ASX iron ore miners and the iron ore spot price have been hammered in the past month. During this period the BHP Group Ltd (ASX: BHP) share price is down more than 10% to $36.80, Rio Tinto Ltd (ASX: RIO) is down more than 17% to $85.70 and Fortescue Metals Group (ASX: FMG) is down more than 18% to $7.05.
Iron ore continues to face selling pressure with Chinese iron ore futures down 3.7% on Friday. Despite a positive open for miners last Friday, the slumping iron price and selling pressure had them all close in negative territory, and all have dropped again in morning trade today.
Is it over for iron ore miners?
While I believe the recent decline in iron ore miners has brought them to an oversold level, the iron ore spot price is telling us that they will go lower. For example, on Thursday, Chinese iron ore futures were down some 2 per cent despite a 1–4% lift in the BHP, Rio Tinto and Fortescue share price. The market is trying to bolster some buying strength, but the underlying commodity is showing no signs of support or consolidation.
Chinese trade data for July was announced on Thursday, with the numbers surprising many analysts and economists. China announced a trade surplus of US$45.06 billion vs. the US$42.65 billion that was predicted by Bloomberg consensus, year-on-year exports grew 3.3% vs. -1% and imports fell by -5.6% vs.the -9% predicted by Bloomberg analysts. However, iron ore inventory at Chinese ports has climbed to 121.05 million tonnes this week, up 5% from 1 ½ year lows in late June. The rise in inventory is a tell tale of the transition from a supply-tight market to somewhere closer to equilibrium.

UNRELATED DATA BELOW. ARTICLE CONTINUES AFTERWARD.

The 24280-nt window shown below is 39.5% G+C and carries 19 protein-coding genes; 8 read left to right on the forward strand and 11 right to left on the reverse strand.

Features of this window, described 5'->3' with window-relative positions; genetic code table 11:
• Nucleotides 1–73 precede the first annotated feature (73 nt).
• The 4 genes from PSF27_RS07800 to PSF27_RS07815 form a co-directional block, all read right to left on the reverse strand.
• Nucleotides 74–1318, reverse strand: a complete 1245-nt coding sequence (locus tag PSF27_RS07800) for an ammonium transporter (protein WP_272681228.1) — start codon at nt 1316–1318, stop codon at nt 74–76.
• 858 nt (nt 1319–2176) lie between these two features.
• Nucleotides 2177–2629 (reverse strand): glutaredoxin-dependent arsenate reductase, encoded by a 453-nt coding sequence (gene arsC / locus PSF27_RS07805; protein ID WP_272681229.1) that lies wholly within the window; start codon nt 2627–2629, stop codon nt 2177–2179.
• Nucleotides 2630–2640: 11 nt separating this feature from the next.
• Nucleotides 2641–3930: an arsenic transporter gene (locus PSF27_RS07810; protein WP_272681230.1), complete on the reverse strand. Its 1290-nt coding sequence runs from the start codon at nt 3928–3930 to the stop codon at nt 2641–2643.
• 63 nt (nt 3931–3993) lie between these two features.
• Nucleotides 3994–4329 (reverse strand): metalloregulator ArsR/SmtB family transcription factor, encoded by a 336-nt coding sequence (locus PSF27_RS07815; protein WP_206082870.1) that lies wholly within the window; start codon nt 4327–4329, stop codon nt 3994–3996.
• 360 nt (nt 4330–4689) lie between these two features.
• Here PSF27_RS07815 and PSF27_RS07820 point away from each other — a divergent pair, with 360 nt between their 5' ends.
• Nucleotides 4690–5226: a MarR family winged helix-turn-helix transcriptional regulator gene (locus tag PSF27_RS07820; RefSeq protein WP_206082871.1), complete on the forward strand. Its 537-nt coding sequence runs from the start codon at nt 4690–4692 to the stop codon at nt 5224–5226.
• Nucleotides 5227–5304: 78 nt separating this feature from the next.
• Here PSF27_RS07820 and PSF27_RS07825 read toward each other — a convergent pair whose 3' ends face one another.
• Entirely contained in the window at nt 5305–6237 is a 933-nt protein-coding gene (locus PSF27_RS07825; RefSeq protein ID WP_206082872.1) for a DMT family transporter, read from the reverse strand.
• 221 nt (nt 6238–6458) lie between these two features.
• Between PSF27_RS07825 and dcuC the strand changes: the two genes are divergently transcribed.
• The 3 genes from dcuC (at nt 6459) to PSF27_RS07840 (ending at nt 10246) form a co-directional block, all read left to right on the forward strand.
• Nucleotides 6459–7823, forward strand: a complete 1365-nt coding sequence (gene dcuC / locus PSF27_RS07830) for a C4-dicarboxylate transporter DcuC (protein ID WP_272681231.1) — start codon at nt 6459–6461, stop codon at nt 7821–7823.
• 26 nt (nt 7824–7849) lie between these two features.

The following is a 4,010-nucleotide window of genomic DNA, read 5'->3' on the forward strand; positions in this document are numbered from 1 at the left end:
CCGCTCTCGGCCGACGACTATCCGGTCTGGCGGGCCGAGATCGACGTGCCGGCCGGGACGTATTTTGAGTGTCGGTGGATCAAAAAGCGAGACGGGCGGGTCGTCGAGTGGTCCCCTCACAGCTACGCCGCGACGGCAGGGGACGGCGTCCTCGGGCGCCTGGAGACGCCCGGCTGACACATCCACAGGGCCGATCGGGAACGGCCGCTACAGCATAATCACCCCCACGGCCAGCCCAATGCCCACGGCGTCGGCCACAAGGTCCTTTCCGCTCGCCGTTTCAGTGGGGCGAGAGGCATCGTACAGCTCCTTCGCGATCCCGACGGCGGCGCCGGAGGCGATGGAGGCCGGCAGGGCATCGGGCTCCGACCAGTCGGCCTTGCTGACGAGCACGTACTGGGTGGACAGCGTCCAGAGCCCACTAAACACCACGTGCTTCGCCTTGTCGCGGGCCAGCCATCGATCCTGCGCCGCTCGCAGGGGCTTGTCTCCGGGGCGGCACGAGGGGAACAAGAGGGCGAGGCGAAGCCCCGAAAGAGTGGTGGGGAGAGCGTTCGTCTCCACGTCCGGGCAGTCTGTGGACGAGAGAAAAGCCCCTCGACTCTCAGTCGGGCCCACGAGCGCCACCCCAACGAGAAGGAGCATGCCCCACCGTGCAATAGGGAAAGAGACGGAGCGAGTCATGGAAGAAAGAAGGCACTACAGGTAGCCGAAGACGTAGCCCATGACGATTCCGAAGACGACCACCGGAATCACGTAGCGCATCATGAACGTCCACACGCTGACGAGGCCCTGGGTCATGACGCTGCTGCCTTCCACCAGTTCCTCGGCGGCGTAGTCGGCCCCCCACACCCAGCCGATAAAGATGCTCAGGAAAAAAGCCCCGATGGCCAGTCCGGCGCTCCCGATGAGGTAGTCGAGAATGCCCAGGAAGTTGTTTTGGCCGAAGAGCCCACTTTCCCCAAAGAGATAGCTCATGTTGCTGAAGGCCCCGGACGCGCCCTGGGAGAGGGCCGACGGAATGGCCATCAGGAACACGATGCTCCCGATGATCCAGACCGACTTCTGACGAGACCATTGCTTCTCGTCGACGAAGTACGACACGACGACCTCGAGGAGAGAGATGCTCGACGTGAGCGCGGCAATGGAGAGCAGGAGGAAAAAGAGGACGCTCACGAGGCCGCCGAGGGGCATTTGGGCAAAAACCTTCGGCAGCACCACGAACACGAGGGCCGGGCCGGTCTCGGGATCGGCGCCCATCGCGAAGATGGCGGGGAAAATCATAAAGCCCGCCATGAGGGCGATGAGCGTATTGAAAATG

The world’s largest iron ore producer, Vale SA, had recently received court approval to resume production at numerous mine sites following a deadly mine collapse earlier this year. This has seen a rise in seaborne supply from Brazil with reports that shipments have risen 17% in July to 34.3 million tonnes and should continue rising as production returns to form.
I believe the market is trying to find support for Fortescue, Rio Tinto and BHP but the iron ore spot price is relentless in its freefall. This is a good learning lesson of how quickly the bullish iron ore market can turn bearish. It is too unpredictable to make a call whether or not iron ore will find any support or consolidation.
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Motley Fool contributor Lina Lim has no position in any of the stocks mentioned. The Motley Fool Australia has no position in any of the stocks mentioned. We Fools may not all hold the same opinions, but we all believe that considering a diverse range of insights makes us better investors. The Motley Fool has a disclosure policy. This article contains general investment advice only (under AFSL 400691). Authorised by Scott Phillips.